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Is George Lucas a reliable narrator?

Discussion in 'Disney/LFL' started by bferr1972, Oct 20, 2019.

  1. bferr1972

    bferr1972 Rebel Official

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    Bear with me, please. This is the first thread I've ever created here.

    So, I saw this recent HelloGreedo video the other night where he was trying to place midi-chlorians in context of the new canon 20 years after TPM's release. It kind of blew my mind, but not for a good reason. In the video, HelloGreedo mentions a quote attributed to George Lucas from '77 about the Force (first published in the 2007 "Making of Star Wars" book by J.W. Rinzler) wherein Lucas refers to midi-chlorians by name. Again, it's presented in the book as an original quote from way back in 1977.

    "It is said that certain creatures are born with a higher awareness of the Force than humans. Their brains are different; they have more midi-chlorians in their cells."

    Screenrant even posted an article about that quote nearly a year ago, November 2018, making it look very official.

    However, as HelloGreedo points out in his video, the Star Wars official web site posted an article way back in 2013 about midi-chlorians, five yeas before the Screenrant article. It contained the following disclaimer: [Please note: While we were preparing the text for The Making of Star Wars, Lucas added a note to this passage about midi-chlorians, bringing his original words in line with his later thoughts and the events of the prequel trilogy.]

    In other words, he "Special Editioned" his own quote! What the actual eff? Why would someone do that?

    By the end of his video, HelloGredo raises the question: If this so-called "definitive" book abut the making of the movie has that kind of intentional misrepresentation in it, what else does it misrepresent? A really good question, I thought.

    Further, we know that Lucas claims the original negatives for the OT no longer exist. He's also made the dubious claim that many of the 1997 SE changes were done in order to correct for limitations in VFX from back in the day, yet there were additional editorial/VFX changes were done in 2004 and 2011 without further explanation. And lately, it's become fashionable for some fans to defend George during the Disney era due to broken promises and unproduced story treatments for the ST.

    But I find myself really troubled by that whole midi-chlorian quote manipulation fiasco. It illustrates to me the absurd lengths Lucas has gone to control the behind-the-scenes narrative, and it's left me wondering if he can still be taken at his word whenever stuff like this comes up.

    I think it's a really good question to discuss with fellow fans here. What do you think?

     
    #1 bferr1972, Oct 20, 2019
    Last edited: Oct 20, 2019
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  2. Kato Sai

    Kato Sai Force Sensitive

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    To quote Harrison Ford: “George, you can write this stuff (expletive) but you can’t say it.” GL has changed his mind on The Force so many times. First it was simply a supernatural power, like Merlin’s magic and a spirituality that any person could insert theirs into. Then it became midichlorian lifeforms in living cells (Scientology). Then it became an eastern philosphy of balance, Yin and Yang. Now Post-Modernism has had a voice in TLJ and moving past Jedi and Sith. I think GL should have left it as it was, the supernatural power that anyone can interpret via their beliefs; because the whole Jed’aii idea of Balance between Light and Dark doesn’t work if you want good to triumph over evil. Why say there are sides, Light and Dark Side, if you are going to say “we need balance, equal light and dark.” That reasoning would lead to The Republic and First Order both co-existing, since you need balance.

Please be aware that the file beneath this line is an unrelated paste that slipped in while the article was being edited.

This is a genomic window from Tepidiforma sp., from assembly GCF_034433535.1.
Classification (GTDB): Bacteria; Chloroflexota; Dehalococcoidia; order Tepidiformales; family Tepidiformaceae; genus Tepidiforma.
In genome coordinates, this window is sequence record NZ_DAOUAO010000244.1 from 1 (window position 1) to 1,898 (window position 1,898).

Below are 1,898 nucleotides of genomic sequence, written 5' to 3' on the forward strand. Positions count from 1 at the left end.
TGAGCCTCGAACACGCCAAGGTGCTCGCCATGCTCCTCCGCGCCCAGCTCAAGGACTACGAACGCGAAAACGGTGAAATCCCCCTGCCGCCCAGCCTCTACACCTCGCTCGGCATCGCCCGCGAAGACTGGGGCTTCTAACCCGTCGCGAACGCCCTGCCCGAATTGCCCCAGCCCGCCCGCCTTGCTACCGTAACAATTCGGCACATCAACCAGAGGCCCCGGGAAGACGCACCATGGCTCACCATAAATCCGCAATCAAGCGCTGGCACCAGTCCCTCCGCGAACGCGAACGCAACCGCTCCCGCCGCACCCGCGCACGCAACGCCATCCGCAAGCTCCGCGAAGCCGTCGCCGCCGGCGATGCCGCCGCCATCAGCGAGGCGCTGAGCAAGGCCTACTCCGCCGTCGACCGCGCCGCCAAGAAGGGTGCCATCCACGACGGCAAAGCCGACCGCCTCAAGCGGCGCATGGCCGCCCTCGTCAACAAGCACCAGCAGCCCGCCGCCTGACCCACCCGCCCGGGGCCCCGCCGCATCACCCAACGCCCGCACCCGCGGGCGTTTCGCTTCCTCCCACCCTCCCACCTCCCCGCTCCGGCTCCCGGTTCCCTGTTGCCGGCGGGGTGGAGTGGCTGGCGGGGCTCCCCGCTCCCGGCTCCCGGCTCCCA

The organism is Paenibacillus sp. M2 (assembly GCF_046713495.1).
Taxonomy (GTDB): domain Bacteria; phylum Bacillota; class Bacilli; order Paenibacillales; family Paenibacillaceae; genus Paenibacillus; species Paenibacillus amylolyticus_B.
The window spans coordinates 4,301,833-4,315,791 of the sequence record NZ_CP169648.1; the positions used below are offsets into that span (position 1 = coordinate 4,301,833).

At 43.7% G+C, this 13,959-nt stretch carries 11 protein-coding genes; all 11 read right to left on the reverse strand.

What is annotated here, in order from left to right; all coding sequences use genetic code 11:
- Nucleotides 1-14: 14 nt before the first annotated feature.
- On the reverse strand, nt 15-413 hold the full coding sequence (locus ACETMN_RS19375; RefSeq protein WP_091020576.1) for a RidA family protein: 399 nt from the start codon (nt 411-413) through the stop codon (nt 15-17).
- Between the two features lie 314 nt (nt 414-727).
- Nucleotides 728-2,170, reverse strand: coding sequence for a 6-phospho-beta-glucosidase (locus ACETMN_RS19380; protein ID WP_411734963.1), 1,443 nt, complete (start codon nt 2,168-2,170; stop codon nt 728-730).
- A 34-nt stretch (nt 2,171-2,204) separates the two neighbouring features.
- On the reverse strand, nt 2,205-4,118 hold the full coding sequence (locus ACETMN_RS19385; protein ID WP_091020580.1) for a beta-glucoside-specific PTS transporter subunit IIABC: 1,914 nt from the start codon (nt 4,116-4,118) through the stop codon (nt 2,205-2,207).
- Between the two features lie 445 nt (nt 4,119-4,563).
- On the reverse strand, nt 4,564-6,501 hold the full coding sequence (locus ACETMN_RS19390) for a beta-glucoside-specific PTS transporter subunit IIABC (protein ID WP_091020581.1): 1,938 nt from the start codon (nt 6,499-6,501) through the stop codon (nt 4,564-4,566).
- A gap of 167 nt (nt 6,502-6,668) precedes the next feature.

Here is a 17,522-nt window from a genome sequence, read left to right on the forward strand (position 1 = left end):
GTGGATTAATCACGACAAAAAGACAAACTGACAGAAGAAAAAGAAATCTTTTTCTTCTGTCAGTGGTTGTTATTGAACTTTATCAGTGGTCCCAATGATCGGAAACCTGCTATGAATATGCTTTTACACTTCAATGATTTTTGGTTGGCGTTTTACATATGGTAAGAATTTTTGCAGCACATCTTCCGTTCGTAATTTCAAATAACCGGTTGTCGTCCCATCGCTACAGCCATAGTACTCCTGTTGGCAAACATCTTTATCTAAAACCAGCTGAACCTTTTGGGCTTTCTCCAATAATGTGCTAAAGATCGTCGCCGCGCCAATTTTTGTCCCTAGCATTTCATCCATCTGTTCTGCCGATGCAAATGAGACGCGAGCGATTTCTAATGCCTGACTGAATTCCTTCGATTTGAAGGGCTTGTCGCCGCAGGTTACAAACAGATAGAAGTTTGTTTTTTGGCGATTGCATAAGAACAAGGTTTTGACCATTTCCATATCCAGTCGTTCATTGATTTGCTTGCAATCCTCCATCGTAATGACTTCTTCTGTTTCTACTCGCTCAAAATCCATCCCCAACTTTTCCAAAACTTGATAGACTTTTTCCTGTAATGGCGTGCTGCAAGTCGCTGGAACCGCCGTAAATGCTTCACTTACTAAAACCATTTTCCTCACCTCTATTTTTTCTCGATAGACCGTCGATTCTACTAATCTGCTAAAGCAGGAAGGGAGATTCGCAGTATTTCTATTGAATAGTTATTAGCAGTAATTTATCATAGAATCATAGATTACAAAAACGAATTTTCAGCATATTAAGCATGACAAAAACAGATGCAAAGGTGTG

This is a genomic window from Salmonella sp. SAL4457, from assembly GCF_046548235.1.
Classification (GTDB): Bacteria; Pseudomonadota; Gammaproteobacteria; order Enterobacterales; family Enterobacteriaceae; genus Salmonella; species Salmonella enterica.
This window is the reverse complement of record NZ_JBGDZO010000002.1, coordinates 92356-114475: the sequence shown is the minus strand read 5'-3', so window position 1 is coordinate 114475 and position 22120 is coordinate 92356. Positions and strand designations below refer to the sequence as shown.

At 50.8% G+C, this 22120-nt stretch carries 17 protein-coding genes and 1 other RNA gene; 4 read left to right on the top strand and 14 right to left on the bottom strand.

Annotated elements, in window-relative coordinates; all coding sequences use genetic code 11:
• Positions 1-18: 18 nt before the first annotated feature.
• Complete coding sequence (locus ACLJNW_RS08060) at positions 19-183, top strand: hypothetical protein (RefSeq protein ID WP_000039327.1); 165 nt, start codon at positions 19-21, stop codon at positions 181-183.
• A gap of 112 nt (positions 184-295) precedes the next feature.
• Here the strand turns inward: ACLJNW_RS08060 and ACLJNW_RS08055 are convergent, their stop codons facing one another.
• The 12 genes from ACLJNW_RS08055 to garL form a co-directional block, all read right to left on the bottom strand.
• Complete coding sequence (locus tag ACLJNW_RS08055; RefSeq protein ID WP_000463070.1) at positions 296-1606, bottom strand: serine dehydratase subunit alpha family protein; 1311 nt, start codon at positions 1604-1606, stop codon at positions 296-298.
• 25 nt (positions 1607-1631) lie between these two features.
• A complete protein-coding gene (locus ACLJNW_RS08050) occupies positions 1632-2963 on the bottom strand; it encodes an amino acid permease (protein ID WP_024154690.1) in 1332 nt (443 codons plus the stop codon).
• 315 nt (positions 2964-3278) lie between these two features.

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  3. KesselRunner

    KesselRunner Rebel General

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    I see it differently. I am a writer, and I understand that as part of crafting a story, a writer often changes their mind about things, even when it comes to integral parts of the narrative. Things rarely ever end up the way it was originally planned. Stories can go through many iterations between the first draft and the published work, and even after. As in books where you might have abridged versions or 2nd or 3rd editions over time, just because something has been published doesn't mean it's finished. :D

    It's simply what writers do, it's not malicious. I really have no problem with Lucas changing his mind about how the Force works. Maybe it's my easygoing and forgiving nature, but I'm always willing to give a writer the benefit of the doubt. ;)
     
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  4. Rodney-2187

    Rodney-2187 Jedi General

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    I don't have a problem if Lucas wanted to tweak a few things over the years as he continued writing his story, but editing quotes from 1977 to include words like midichlorians for the Rinzler book to establish a false narrative is disingenuous to me. The description of Jabba was also changed. He wasn't always referred to as a slug like creature. Some of the "making-of" and "art-of" books about the original trilogy use pics from the special edition.